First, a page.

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What Is H.R. 1313 & How Could It Affect Pregnant Women? Privacy Is At Stake

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The looming repeal and replacement of the Obama administration's Affordable Care Act may be the most prominent partisan health care issue of the political moment, but it's not the only one. A newly-proposed Republican-sponsored bill, which has already passed one U.S. House committee along a party-line vote, would require employees to turn over their genetic information to their employees — or face a financial penalty. Opponents of the proposed bill, known as H.R. 1313 are outraged at the infringement of privacy it could represent, while its supporters insist that it's crucial to endorsing worker wellness. And it would affect pregnant women — a population that's already vulnerable in the workplace — just as much as their coworkers.

Essentially, the Preserving Employee Wellness Programs Act would entitle employers to request their employees' genetic information as part of "voluntary" workplace wellness programs, The Washington Post reported. But the idea that this is in any way contingent on workers' choice falls away at the realization that the bill would entitle employers to charge them up to 30 percent of their health insurance costs if they opt not to participate. This could work out to thousands of dollars annually.

And that means that the bill would be in violation of both the Americans with Disabilities Act and the 2008 Genetic Information Nondiscrimination Act (GINA), according to a letter that nearly 70 consumer, health, and medical advocacy groups sent to members of the U.S. Committee on Education and the Workforce shortly before the committee approved the bill.

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According to STAT News, GINA prohibits employers from compelling employees to undergo a genetic test and from even asking them to do so. An exception, though, exists from when such testing is voluntary — which proponents of the H.R. 1313 claim it is. And the Republicans advocating for its advancement insist that it's essential for promoting good health habits among employees who are part of a group health plan. To help make that possible, it "would provide employers the legal certainty they need to offer employee wellness plans, helping to promote a healthy workforce and lower health care costs," according to a U.S. Committee on Education and the Workforce press release.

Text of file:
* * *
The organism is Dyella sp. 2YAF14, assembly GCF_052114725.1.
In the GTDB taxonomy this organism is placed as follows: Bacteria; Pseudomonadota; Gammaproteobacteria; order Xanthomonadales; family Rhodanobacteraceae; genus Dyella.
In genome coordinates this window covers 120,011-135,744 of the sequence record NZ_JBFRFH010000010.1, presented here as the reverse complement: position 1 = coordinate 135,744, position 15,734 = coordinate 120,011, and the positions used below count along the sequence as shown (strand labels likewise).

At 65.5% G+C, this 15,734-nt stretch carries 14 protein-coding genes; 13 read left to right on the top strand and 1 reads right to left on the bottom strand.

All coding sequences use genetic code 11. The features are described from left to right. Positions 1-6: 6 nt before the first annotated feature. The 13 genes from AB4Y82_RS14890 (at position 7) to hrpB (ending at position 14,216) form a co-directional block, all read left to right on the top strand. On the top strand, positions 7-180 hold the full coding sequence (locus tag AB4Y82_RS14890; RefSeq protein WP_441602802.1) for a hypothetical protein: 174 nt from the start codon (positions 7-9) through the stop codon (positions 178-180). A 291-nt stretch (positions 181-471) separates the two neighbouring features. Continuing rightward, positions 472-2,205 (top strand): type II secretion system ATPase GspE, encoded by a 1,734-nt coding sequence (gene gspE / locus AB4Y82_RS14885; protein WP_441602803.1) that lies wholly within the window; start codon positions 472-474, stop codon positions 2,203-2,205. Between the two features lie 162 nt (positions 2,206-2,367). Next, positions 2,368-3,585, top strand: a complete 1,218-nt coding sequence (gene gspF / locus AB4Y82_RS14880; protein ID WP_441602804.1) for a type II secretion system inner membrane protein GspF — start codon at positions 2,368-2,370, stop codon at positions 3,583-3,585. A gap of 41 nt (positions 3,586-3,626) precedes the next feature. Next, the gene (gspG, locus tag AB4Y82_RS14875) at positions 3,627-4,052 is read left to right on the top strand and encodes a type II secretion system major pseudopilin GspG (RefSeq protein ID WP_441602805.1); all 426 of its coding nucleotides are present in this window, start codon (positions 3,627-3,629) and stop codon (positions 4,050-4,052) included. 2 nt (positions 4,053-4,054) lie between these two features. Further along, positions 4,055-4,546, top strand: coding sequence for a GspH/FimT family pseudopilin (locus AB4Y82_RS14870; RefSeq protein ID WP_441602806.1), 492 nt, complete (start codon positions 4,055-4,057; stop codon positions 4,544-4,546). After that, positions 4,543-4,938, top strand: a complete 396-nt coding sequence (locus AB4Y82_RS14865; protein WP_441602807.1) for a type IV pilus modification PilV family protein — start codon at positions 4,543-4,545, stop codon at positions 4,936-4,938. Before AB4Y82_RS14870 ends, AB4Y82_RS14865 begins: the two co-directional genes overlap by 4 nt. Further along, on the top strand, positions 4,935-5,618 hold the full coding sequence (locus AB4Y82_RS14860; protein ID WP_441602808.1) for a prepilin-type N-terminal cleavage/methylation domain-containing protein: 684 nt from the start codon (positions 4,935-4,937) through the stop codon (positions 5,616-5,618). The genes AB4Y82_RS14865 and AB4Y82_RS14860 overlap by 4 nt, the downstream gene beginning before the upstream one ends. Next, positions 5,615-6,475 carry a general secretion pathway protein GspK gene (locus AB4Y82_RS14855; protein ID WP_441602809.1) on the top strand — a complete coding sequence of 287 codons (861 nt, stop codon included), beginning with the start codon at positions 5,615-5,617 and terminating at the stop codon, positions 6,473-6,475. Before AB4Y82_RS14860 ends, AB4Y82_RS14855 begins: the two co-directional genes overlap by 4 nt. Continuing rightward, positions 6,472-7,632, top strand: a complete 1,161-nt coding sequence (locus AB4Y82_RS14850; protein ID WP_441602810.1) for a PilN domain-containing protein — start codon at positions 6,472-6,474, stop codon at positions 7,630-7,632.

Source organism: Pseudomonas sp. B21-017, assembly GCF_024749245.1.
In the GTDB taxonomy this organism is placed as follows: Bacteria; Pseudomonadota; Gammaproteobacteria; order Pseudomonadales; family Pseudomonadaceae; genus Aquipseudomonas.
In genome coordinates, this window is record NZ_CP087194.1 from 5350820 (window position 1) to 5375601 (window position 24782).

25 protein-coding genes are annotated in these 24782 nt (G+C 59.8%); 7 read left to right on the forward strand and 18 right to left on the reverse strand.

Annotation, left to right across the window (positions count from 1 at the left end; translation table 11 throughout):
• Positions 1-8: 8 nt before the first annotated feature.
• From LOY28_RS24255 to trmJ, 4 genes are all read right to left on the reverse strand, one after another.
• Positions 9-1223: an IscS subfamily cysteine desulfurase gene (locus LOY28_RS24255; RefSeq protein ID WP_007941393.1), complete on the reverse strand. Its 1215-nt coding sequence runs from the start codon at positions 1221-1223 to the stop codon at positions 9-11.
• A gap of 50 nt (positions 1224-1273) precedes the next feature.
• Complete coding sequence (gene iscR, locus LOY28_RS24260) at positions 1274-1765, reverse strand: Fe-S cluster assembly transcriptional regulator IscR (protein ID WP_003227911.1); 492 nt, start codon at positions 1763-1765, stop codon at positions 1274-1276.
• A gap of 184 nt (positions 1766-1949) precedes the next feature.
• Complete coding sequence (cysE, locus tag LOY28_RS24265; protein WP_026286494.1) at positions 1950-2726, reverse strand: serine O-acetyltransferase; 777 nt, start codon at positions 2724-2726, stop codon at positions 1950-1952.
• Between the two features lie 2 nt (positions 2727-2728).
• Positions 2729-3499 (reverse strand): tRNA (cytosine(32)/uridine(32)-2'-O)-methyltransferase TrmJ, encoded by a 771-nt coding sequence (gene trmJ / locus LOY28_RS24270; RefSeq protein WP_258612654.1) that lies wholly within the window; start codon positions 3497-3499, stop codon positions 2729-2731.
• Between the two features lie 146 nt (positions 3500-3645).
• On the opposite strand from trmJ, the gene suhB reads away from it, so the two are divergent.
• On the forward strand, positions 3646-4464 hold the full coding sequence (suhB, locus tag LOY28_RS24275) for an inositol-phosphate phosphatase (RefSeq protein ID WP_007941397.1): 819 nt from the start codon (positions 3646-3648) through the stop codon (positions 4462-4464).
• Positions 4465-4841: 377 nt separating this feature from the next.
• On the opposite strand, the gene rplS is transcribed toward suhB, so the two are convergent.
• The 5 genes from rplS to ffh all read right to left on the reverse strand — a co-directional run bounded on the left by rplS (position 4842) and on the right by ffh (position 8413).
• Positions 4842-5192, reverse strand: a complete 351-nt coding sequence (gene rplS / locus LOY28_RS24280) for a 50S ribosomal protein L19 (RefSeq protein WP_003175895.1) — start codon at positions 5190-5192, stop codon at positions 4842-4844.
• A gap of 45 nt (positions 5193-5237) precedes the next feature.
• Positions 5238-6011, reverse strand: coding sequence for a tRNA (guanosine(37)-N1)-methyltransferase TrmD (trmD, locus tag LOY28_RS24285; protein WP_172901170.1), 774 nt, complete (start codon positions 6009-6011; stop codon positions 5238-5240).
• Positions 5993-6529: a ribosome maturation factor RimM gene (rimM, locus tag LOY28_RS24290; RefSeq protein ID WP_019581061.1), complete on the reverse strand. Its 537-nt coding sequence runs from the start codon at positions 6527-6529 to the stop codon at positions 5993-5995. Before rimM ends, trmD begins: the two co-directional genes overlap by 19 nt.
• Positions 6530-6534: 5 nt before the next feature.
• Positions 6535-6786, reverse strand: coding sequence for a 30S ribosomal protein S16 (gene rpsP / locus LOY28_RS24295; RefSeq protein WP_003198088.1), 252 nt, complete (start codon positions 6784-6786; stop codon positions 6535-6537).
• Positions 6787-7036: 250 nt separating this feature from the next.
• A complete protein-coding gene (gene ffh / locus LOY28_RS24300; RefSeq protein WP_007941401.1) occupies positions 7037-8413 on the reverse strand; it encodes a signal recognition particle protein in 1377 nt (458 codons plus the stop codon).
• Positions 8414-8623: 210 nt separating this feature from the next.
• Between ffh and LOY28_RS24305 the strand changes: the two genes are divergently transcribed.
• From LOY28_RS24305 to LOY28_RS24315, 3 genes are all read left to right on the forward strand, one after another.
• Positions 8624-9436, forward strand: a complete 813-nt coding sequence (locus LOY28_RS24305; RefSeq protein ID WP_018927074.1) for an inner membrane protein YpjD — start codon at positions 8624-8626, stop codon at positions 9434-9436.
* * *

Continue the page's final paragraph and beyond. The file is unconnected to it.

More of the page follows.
Tenets like basic biometric screenings, access to gym memberships, and health care-related questionnaires typically make up these wellness programs, Forbes reported. Because they tend to lose money for a company and are minimally effective, some are pulling back on the initiatives. Still, STAT News reported that some employers favor them as a way to force workers to shoulder more of the health care costs.

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Such "voluntary" workplace wellness programs already scored a series of big victories with with the 2010 passage of the beleaguered Affordable Care Act. According to STAT News, refusing to participate in such programs already can result in a 30-50 percent markup in their employer health insurance costs — and taking part may subject employees to questions about personal habits, like plans to get pregnant. They may also be forced to attend weight loss and smoking cessation classes, for example.

The Preserving Employee Wellness Programs Act, or H.R. 1313, takes even that a more than one step further by entitling employers to their genetic information as a part of this. And, if it eventually becomes law — a long process that only 4 percent of proposed bills achieve — it could have calamitous effects. During the hearing over H.R. 1313, New York Rep. Louise Slaughter, a Democrat, recounted how it had taken her 14 years of advocating to pass GINA in the first place, and detailed how undermining it could help employers discriminate against people with "bad genes."

The genetic information in question could also reveal to an employer whether an employee is pregnant — and preventing that was one of the driving forces behind GINA in the first place. According to the science blog Plos One, in the 1998 case Norman-Bloodsaw v. Lawrence Berkeley Lab — which the GINA legislation refers to — clerical and administrative workers won the right to sue their employers for ordering tests for "highly private and sensitive medical genetic information such as syphilis, sickle cell trait, and pregnancy."

The passage of a bill chipping away at GINA begs the question: Will pregnant women once again be at risk in that way?

Pregnant women already stand to lose important workplace protections, such as crucial breastfeeding options, with the now seemingly inevitable repeal of the Affordable Care Act. Discrimination against pregnant women also runs rampant in some workplaces, taking the form of failing to provide "reasonable accommodations" or even straight-up firing. Requiring that they allow their employers access to their genetic information could expose them to even more discrimination, even if that's not the stated intent of the bill.

After all, adding "bad genes" on top of a pregnancy, and the time off women need that comes with it, turns some employers off fast.